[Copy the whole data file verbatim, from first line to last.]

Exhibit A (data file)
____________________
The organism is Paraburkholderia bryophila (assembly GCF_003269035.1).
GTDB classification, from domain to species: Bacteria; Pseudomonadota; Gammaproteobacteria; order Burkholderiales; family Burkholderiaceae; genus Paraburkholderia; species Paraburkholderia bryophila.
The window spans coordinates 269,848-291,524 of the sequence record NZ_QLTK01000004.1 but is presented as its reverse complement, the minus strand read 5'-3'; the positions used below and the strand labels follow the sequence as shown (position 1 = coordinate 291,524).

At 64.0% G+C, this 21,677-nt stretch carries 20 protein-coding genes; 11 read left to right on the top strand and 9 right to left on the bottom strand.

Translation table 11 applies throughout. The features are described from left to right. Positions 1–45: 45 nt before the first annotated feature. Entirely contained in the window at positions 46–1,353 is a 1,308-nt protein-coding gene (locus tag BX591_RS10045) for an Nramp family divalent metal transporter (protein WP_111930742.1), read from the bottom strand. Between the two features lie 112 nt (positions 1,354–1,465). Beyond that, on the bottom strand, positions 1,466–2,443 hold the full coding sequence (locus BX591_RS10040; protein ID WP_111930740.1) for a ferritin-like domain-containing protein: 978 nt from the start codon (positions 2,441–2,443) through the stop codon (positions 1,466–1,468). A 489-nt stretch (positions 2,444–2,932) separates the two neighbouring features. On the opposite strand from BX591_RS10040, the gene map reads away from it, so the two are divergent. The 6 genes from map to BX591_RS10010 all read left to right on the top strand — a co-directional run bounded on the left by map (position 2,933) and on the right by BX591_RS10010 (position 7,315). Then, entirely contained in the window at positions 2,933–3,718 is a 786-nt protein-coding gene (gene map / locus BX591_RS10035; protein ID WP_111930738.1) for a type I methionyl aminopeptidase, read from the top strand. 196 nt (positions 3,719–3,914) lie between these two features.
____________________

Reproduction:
The organism is Paraburkholderia bryophila (assembly GCF_003269035.1).
GTDB classification, from domain to species: Bacteria; Pseudomonadota; Gammaproteobacteria; order Burkholderiales; family Burkholderiaceae; genus Paraburkholderia; species Paraburkholderia bryophila.
The window spans coordinates 269,848-291,524 of the sequence record NZ_QLTK01000004.1 but is presented as its reverse complement, the minus strand read 5'-3'; the positions used below and the strand labels follow the sequence as shown (position 1 = coordinate 291,524).

At 64.0% G+C, this 21,677-nt stretch carries 20 protein-coding genes; 11 read left to right on the top strand and 9 right to left on the bottom strand.

Translation table 11 applies throughout. The features are described from left to right. Positions 1–45: 45 nt before the first annotated feature. Entirely contained in the window at positions 46–1,353 is a 1,308-nt protein-coding gene (locus tag BX591_RS10045) for an Nramp family divalent metal transporter (protein WP_111930742.1), read from the bottom strand. Between the two features lie 112 nt (positions 1,354–1,465). Beyond that, on the bottom strand, positions 1,466–2,443 hold the full coding sequence (locus BX591_RS10040; protein ID WP_111930740.1) for a ferritin-like domain-containing protein: 978 nt from the start codon (positions 2,441–2,443) through the stop codon (positions 1,466–1,468). A 489-nt stretch (positions 2,444–2,932) separates the two neighbouring features. On the opposite strand from BX591_RS10040, the gene map reads away from it, so the two are divergent. The 6 genes from map to BX591_RS10010 all read left to right on the top strand — a co-directional run bounded on the left by map (position 2,933) and on the right by BX591_RS10010 (position 7,315). Then, entirely contained in the window at positions 2,933–3,718 is a 786-nt protein-coding gene (gene map / locus BX591_RS10035; protein ID WP_111930738.1) for a type I methionyl aminopeptidase, read from the top strand. 196 nt (positions 3,719–3,914) lie between these two features.